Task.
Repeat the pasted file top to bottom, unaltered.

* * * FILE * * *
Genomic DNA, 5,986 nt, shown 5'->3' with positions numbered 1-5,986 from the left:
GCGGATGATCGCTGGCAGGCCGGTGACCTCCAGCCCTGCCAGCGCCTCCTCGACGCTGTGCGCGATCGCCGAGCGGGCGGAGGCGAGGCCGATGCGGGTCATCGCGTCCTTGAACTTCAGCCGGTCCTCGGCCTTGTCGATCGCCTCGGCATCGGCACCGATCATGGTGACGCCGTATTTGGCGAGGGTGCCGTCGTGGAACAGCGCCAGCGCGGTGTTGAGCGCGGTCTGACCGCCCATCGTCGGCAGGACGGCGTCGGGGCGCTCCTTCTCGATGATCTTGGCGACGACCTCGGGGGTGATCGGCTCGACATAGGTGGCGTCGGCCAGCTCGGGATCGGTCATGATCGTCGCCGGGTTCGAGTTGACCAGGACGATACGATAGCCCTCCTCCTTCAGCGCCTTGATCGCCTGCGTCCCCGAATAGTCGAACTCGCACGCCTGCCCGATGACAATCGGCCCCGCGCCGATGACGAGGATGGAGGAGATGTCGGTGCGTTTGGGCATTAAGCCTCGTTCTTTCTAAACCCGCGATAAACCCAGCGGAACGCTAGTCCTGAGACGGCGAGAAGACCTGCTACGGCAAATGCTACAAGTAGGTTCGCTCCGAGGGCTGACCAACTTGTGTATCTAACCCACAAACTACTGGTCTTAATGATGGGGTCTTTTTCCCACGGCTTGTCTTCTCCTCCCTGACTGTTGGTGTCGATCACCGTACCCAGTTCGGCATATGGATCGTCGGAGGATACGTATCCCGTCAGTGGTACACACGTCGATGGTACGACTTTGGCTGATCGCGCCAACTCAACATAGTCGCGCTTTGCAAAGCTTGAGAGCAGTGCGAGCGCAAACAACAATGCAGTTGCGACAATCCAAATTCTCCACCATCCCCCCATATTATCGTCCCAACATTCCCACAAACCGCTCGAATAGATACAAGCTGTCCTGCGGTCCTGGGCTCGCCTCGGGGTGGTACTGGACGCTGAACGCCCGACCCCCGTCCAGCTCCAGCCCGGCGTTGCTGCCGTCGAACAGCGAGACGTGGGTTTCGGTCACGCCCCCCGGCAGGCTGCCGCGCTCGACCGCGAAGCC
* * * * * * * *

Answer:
Genomic DNA, 5,986 nt, shown 5'->3' with positions numbered 1-5,986 from the left:
GCGGATGATCGCTGGCAGGCCGGTGACCTCCAGCCCTGCCAGCGCCTCCTCGACGCTGTGCGCGATCGCCGAGCGGGCGGAGGCGAGGCCGATGCGGGTCATCGCGTCCTTGAACTTCAGCCGGTCCTCGGCCTTGTCGATCGCCTCGGCATCGGCACCGATCATGGTGACGCCGTATTTGGCGAGGGTGCCGTCGTGGAACAGCGCCAGCGCGGTGTTGAGCGCGGTCTGACCGCCCATCGTCGGCAGGACGGCGTCGGGGCGCTCCTTCTCGATGATCTTGGCGACGACCTCGGGGGTGATCGGCTCGACATAGGTGGCGTCGGCCAGCTCGGGATCGGTCATGATCGTCGCCGGGTTCGAGTTGACCAGGACGATACGATAGCCCTCCTCCTTCAGCGCCTTGATCGCCTGCGTCCCCGAATAGTCGAACTCGCACGCCTGCCCGATGACAATCGGCCCCGCGCCGATGACGAGGATGGAGGAGATGTCGGTGCGTTTGGGCATTAAGCCTCGTTCTTTCTAAACCCGCGATAAACCCAGCGGAACGCTAGTCCTGAGACGGCGAGAAGACCTGCTACGGCAAATGCTACAAGTAGGTTCGCTCCGAGGGCTGACCAACTTGTGTATCTAACCCACAAACTACTGGTCTTAATGATGGGGTCTTTTTCCCACGGCTTGTCTTCTCCTCCCTGACTGTTGGTGTCGATCACCGTACCCAGTTCGGCATATGGATCGTCGGAGGATACGTATCCCGTCAGTGGTACACACGTCGATGGTACGACTTTGGCTGATCGCGCCAACTCAACATAGTCGCGCTTTGCAAAGCTTGAGAGCAGTGCGAGCGCAAACAACAATGCAGTTGCGACAATCCAAATTCTCCACCATCCCCCCATATTATCGTCCCAACATTCCCACAAACCGCTCGAATAGATACAAGCTGTCCTGCGGTCCTGGGCTCGCCTCGGGGTGGTACTGGACGCTGAACGCCCGACCCCCGTCCAGCTCCAGCCCGGCGTTGCTGCCGTCGAACAGCGAGACGTGGGTTTCGGTCACGCCCCCCGGCAGGCTGCCGCGCTCGACCGCGAAGCC